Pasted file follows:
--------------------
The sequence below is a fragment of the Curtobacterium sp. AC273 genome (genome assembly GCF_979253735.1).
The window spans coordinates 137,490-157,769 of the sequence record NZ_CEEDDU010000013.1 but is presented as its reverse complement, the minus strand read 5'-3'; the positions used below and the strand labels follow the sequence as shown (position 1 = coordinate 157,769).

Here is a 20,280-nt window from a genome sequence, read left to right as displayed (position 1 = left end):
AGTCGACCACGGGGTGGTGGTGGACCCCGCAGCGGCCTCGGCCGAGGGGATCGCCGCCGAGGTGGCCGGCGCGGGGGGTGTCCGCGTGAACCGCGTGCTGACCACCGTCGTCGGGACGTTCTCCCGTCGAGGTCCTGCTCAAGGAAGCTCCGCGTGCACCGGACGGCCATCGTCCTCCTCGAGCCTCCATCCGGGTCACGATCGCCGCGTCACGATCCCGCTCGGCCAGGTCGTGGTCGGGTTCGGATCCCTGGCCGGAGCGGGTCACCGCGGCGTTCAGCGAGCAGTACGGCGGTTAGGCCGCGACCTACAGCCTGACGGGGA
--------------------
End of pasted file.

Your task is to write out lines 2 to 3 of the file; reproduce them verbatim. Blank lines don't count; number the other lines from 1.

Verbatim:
The window spans coordinates 137,490-157,769 of the sequence record NZ_CEEDDU010000013.1 but is presented as its reverse complement, the minus strand read 5'-3'; the positions used below and the strand labels follow the sequence as shown (position 1 = coordinate 157,769).

Here is a 20,280-nt window from a genome sequence, read left to right as displayed (position 1 = left end):